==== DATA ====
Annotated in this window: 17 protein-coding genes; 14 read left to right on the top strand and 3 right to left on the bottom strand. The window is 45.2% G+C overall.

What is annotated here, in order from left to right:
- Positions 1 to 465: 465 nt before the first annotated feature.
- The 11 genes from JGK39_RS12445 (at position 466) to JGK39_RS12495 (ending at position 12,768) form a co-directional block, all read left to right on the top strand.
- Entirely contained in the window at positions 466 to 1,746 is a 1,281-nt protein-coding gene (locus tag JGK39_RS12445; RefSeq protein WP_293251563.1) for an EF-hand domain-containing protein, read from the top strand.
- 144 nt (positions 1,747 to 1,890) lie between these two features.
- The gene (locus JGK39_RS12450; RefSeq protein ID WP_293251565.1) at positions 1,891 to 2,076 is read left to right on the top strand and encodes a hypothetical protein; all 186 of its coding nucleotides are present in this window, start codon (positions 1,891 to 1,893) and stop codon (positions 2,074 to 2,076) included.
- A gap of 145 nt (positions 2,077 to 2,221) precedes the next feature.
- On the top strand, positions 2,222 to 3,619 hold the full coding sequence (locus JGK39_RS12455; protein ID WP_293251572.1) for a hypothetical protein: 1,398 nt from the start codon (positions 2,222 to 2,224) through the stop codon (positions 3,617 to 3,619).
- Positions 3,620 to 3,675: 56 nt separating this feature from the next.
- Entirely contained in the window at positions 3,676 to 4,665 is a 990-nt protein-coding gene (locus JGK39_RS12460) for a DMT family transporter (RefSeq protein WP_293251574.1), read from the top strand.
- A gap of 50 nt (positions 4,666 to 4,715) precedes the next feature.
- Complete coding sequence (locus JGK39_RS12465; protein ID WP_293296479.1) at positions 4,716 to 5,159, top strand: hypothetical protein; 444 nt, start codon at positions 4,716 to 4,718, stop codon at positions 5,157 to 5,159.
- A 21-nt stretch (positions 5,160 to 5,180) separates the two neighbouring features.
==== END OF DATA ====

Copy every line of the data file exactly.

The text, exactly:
Annotated in this window: 17 protein-coding genes; 14 read left to right on the top strand and 3 right to left on the bottom strand. The window is 45.2% G+C overall.

What is annotated here, in order from left to right:
- Positions 1 to 465: 465 nt before the first annotated feature.
- The 11 genes from JGK39_RS12445 (at position 466) to JGK39_RS12495 (ending at position 12,768) form a co-directional block, all read left to right on the top strand.
- Entirely contained in the window at positions 466 to 1,746 is a 1,281-nt protein-coding gene (locus tag JGK39_RS12445; RefSeq protein WP_293251563.1) for an EF-hand domain-containing protein, read from the top strand.
- 144 nt (positions 1,747 to 1,890) lie between these two features.
- The gene (locus JGK39_RS12450; RefSeq protein ID WP_293251565.1) at positions 1,891 to 2,076 is read left to right on the top strand and encodes a hypothetical protein; all 186 of its coding nucleotides are present in this window, start codon (positions 1,891 to 1,893) and stop codon (positions 2,074 to 2,076) included.
- A gap of 145 nt (positions 2,077 to 2,221) precedes the next feature.
- On the top strand, positions 2,222 to 3,619 hold the full coding sequence (locus JGK39_RS12455; protein ID WP_293251572.1) for a hypothetical protein: 1,398 nt from the start codon (positions 2,222 to 2,224) through the stop codon (positions 3,617 to 3,619).
- Positions 3,620 to 3,675: 56 nt separating this feature from the next.
- Entirely contained in the window at positions 3,676 to 4,665 is a 990-nt protein-coding gene (locus JGK39_RS12460) for a DMT family transporter (RefSeq protein WP_293251574.1), read from the top strand.
- A gap of 50 nt (positions 4,666 to 4,715) precedes the next feature.
- Complete coding sequence (locus JGK39_RS12465; protein ID WP_293296479.1) at positions 4,716 to 5,159, top strand: hypothetical protein; 444 nt, start codon at positions 4,716 to 4,718, stop codon at positions 5,157 to 5,159.
- A 21-nt stretch (positions 5,160 to 5,180) separates the two neighbouring features.